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Old 11-27-2018, 04:15 PM
velotel velotel is offline
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Location: The French Alps
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Reflections

The 8-Day Alps Groad Tour, bike tours, the future

The tour happened because of my posts about rides in the Alps. I write the posts mostly because when I’m out there on some excellent road/trail/whatever I’m thinking how much my son and his friends would love to do this. Actually that isn’t true. I mostly write ‘em because I enjoy writing. But the rest is true too.

Started toying with the idea of a couple of tours. Figured if cyclists from the other side wanted to ride what I’ve been doing, they’d need some help.

A whole slew of tour companies offer lots of itineraries with pretty much all one could wish for. Some probably even the flights over. The full buffet, long and brutal, flat and easy, whatever, it’s all there, massages, gourmet meals, mechanics, whatever you want and everything you want to ride.

Or almost everything. What they’re not doing are the kind of crazy roads, jeep tracks, and trails I’m doing. Probably because there aren’t enough mentally deranged cyclists out there who love the kind of riding I do.

Naturally how anyone could not want to ride this stuff is beyond me! Then again I’m one of those people who back in the 60s thought pot and acid would lead the world into times of peace and beauty. I also remember receiving this new product to test for Mountain Bike Magazine, a Camelback, and thinking clever idea but definitely no future. My crystal ball’s in another reality.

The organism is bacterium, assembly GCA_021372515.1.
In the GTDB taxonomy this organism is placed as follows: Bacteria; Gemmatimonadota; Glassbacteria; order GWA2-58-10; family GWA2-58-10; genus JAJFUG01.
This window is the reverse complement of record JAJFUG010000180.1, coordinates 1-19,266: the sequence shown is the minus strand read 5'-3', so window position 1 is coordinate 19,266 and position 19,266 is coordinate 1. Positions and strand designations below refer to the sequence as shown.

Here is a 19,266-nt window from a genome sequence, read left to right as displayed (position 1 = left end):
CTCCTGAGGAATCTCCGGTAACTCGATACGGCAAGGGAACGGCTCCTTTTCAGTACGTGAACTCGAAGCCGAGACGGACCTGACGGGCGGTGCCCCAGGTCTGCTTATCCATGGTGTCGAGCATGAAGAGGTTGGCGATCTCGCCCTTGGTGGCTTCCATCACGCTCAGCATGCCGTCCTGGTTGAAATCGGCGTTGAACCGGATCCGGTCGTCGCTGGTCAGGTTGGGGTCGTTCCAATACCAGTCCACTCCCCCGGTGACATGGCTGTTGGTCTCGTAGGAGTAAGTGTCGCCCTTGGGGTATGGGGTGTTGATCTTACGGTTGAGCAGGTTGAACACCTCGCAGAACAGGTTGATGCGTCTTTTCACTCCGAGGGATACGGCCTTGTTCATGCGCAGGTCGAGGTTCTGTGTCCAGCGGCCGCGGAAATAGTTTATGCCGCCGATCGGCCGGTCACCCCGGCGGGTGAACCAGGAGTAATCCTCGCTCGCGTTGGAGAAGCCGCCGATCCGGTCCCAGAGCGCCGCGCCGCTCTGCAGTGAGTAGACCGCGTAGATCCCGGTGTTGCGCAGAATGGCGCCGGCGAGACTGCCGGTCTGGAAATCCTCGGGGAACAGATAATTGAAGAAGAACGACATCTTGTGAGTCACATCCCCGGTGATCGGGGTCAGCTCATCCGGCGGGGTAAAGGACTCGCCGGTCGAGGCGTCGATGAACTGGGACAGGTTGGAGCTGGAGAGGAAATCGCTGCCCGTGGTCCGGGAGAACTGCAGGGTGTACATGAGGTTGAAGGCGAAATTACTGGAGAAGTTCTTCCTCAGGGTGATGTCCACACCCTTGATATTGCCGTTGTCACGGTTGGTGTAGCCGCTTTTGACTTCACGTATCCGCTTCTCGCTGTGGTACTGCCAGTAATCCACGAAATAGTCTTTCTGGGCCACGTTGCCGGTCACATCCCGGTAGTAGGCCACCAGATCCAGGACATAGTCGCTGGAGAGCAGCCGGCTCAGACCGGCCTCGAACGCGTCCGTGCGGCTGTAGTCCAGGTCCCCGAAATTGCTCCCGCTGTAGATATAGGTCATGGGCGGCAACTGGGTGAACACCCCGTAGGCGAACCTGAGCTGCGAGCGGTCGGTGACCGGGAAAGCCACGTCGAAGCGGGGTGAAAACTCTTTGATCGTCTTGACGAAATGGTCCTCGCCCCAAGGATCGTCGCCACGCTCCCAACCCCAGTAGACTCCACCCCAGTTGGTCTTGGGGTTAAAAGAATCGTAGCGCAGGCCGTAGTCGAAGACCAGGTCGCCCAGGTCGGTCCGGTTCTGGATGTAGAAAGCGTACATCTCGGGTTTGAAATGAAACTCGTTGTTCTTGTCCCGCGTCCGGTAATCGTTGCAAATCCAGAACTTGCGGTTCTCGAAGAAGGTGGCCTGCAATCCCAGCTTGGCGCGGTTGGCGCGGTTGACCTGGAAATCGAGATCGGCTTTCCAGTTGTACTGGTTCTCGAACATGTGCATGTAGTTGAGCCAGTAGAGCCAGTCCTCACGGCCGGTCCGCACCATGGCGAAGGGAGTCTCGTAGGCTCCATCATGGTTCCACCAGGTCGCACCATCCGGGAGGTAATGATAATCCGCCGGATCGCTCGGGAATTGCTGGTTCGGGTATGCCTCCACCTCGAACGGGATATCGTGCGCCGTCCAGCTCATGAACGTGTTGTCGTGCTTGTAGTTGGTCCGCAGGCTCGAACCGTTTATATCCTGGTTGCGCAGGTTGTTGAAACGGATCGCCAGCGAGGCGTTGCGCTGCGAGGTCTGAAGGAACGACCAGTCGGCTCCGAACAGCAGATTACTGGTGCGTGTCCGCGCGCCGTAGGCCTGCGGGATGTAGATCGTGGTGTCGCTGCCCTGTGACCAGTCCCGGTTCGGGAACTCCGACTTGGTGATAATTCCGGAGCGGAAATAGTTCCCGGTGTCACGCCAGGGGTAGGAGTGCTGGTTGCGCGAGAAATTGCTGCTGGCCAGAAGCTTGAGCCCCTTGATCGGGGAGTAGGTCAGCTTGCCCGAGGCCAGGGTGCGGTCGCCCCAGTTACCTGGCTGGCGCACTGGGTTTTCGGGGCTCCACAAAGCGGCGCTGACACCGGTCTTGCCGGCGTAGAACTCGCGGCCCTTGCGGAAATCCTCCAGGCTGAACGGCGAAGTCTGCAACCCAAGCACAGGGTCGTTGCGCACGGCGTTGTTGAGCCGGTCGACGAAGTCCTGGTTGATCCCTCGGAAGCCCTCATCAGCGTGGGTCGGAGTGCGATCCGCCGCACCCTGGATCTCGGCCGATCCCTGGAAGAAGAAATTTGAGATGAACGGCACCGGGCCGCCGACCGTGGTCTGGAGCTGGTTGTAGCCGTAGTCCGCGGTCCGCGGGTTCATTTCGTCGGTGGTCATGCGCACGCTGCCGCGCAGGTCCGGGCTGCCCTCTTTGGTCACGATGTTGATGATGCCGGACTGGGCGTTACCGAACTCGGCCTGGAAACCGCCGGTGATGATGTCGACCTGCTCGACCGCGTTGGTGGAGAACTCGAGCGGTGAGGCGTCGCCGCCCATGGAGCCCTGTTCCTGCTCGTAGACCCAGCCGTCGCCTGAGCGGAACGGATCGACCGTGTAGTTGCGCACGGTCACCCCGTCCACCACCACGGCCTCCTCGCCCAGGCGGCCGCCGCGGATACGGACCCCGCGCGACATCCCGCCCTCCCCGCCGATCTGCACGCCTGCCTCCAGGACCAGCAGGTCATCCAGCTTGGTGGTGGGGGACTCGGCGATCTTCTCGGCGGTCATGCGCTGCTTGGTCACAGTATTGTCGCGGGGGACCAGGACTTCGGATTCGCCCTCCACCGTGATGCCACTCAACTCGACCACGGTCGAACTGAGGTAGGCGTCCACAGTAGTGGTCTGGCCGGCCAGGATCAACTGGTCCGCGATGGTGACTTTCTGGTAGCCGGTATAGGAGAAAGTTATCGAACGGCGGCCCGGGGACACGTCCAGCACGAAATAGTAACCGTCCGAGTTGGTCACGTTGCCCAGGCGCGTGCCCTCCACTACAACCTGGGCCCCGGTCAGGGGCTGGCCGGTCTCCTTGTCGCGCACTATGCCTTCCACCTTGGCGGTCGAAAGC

So despite my vision track record I planned two tours featuring my kind of riding and tossed them out into the ethernet. Then had to cancel everything because my wife had to have heart surgery. That went well and life was good and some guy I didn’t know but who’d been reading my posts asks about riding over here. One thing leads to another and pretty soon I’ve planned a tour for him and three of his friends for late September. Two baled but the trip was on anyway.

Figured this could be interesting, discover if the kinds of rides I do are what anyone else likes and if leading a tour is something I’d like.

We’d move around the Alps bagging rides by basing out of some hotel for a couple of days, ride, move to another hotel for a couple of days, ride. We’d be riding rustic paved roads, dirt/rock roads, maybe even some trails, depending on how things go.

But no epic, no 150 K, 200 K, 250 K days, no 5000, 6000, 7000 vertical meter days! I don’t do epic. Too old for one reason. Actually there are mornings when getting up can feel pretty epic but that’s another story. I ride because I love riding a bike and I love riding in beautiful places and I’m not in a hurry because if I rush it’ll just end sooner and I don’t want to beat myself to death on some massive ride just to prove nothing at all since soon enough I’m going to be dead anyway. So no epic, a word so overused it cringes with embarrassment.